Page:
When someone makes false accusations against you, what you can do first is determine what is the worst-case scenario. Is this simply a reputation issue, or is your business at stake, or are you risking a criminal prosecution.
False accusations against a person can be grouped into two categories: (a) the false accusation relates to the commission of a crime; or (b) the false accusation does not relate to a commission of a crime, but has caused injury, losses, and damages to the accused.
In the first category, the police is probably investigating you for the commission of a crime. A different strategy is needed in this case, such as preparing for a strong defense. In the second category where no crime is alleged but the accused incurs damages because of the false accusation, the remedies filing a suit for slander or libel, whichever is applicable.
If someone makes false accusations against you, what you can do first is to contact an attorney to find out what your options are and to get advise on how to not make the situation worse.
When someone makes false accusations against you claiming that you’ve committed a crime, it is likely that the police is investigating the commission of the crime and the prosecutor may be building a case to file charges against you. If you are the accused, you need to take the charges seriously, even if they are false, and immediately seek the services of a lawyer. In this case, one’s life and liberty is at stake and the one needs to prepare a good defense to ensure that charges are dropped or at the very least, reduced.
When someone makes false accusations against you in regards to a crime and the police invite you for questioning, remember that you have the constitutional right to remain silent because anything you say can be used against you in a court of law. Being silent does not mean one is guilty because an accused is presumed innocent until proven guilty. It is better to have the lawyer be the one to first talk to the police and the prosecutor to avoid any confrontation that could lead to any emotional outburst that could hurt your case. Included in this right to remain silent is the right not to consent to a DNA test or any other test without the presence of your attorney.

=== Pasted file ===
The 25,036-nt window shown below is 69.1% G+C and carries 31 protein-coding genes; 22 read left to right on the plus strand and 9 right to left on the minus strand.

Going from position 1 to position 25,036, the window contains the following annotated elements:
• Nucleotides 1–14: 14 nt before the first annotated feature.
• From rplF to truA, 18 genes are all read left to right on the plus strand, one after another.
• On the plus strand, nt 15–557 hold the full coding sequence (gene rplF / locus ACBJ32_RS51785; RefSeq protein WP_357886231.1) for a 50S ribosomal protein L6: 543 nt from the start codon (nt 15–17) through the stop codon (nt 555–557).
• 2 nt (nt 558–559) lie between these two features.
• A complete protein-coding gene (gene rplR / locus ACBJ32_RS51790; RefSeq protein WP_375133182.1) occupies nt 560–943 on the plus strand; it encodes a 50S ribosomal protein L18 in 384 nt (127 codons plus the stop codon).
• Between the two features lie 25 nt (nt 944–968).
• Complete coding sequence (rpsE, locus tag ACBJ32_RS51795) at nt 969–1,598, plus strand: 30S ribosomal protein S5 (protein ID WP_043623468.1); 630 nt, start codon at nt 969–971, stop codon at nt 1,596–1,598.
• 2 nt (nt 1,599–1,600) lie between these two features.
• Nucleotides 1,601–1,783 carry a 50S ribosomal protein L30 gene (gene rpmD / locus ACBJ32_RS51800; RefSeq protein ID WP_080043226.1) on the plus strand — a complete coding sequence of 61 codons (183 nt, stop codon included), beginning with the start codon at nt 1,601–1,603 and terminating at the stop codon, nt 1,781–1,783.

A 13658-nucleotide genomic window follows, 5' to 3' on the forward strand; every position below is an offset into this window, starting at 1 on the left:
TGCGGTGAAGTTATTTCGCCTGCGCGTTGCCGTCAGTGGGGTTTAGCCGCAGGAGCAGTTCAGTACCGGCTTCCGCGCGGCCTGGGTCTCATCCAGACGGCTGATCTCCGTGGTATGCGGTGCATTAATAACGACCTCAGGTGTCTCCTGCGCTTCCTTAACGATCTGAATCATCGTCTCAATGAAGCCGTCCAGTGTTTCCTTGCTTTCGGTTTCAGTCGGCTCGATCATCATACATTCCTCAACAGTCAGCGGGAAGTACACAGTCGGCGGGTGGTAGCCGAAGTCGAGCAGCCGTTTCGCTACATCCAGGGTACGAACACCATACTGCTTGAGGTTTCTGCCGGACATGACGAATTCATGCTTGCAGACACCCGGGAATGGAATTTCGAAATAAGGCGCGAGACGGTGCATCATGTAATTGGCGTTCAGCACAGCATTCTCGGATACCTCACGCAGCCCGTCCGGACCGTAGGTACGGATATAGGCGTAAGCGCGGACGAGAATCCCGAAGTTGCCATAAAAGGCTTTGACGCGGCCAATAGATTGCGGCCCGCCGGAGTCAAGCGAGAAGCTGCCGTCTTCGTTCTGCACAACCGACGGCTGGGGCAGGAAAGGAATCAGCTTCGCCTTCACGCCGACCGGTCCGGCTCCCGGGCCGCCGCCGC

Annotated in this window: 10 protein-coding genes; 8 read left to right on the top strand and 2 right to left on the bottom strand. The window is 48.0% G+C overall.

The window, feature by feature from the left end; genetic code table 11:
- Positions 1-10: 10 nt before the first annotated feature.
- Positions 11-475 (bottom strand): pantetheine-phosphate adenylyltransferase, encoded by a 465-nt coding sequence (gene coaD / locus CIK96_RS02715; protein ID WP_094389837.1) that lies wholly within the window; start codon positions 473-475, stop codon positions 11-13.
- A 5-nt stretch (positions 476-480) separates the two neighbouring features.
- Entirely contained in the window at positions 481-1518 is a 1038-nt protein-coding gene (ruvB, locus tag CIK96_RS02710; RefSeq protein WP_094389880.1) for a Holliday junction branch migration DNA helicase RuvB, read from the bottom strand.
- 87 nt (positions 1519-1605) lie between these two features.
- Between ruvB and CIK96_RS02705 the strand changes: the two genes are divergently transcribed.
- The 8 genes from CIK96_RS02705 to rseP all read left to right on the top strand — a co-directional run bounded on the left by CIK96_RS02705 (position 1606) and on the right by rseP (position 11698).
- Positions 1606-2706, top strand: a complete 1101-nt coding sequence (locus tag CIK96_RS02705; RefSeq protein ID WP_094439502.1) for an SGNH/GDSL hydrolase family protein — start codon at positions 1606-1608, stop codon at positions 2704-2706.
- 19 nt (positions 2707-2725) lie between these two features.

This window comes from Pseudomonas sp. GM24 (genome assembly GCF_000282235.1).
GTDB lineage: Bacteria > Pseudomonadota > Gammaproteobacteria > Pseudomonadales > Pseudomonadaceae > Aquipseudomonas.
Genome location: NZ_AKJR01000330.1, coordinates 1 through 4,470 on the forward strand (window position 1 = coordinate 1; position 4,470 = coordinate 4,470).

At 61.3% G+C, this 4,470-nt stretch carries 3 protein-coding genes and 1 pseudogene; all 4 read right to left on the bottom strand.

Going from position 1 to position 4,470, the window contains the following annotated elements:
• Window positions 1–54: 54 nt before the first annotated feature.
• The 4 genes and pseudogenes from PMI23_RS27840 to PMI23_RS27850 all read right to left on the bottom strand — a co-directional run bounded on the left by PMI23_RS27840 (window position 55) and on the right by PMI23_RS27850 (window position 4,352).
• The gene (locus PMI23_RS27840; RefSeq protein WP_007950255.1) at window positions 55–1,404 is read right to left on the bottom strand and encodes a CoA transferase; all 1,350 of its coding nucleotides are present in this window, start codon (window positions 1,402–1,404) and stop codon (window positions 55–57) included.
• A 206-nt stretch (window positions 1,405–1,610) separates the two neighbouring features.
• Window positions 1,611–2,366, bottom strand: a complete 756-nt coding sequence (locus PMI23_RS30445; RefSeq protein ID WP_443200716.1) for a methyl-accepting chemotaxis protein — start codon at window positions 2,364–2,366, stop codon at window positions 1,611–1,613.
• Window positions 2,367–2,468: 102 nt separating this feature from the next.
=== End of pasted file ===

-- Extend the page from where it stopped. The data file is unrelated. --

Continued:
The right to remain silent is not limited to instances of police questioning. Most especially, one should remain silent in social media. Social media is a public forum, even if your privacy settings are limited to close friends. There is no need to share one’s feelings or opinions in social media. Even if the accusations are false, any statement made in social media can be misinterpreted, misunderstood, and used against the accused.
An attorney can study your situation to see the strengths and weaknesses of the prosecutor’s case. The attorney knows the laws and can apply them to see if the prosecutor’s case is weak. If it is, the attorney can have the charges dropped or plea bargain to a lesser offense. If the false accusations are made during trial, the attorney can impeach the credibility of the witness making false accusations.
The attorney can also conduct his own investigation by talking to other witnesses and looking over documents, emails, text messages, and other correspondences to find the best way and strategy to defend you and clear your name.
If you cannot afford an attorney, call the public defender’s office or legal aid immediately.
No case is won without evidence. Building a strong case requires the presentation of credible evidence that can exonerate the accused. In this evidence gathering stage, it is important to provide the attorney with: (a) names and contact information of witnesses who can provide helpful information about the accusations, the victim, and the incident; (b) physical objects that can help in the defense, such as clothing, photographs, and other items; and (c) documents that can strengthen the defense, such as emails, correspondences, receipts, GPS data, or other documentary evidence that can prove where the accused was at the time the crime was committed.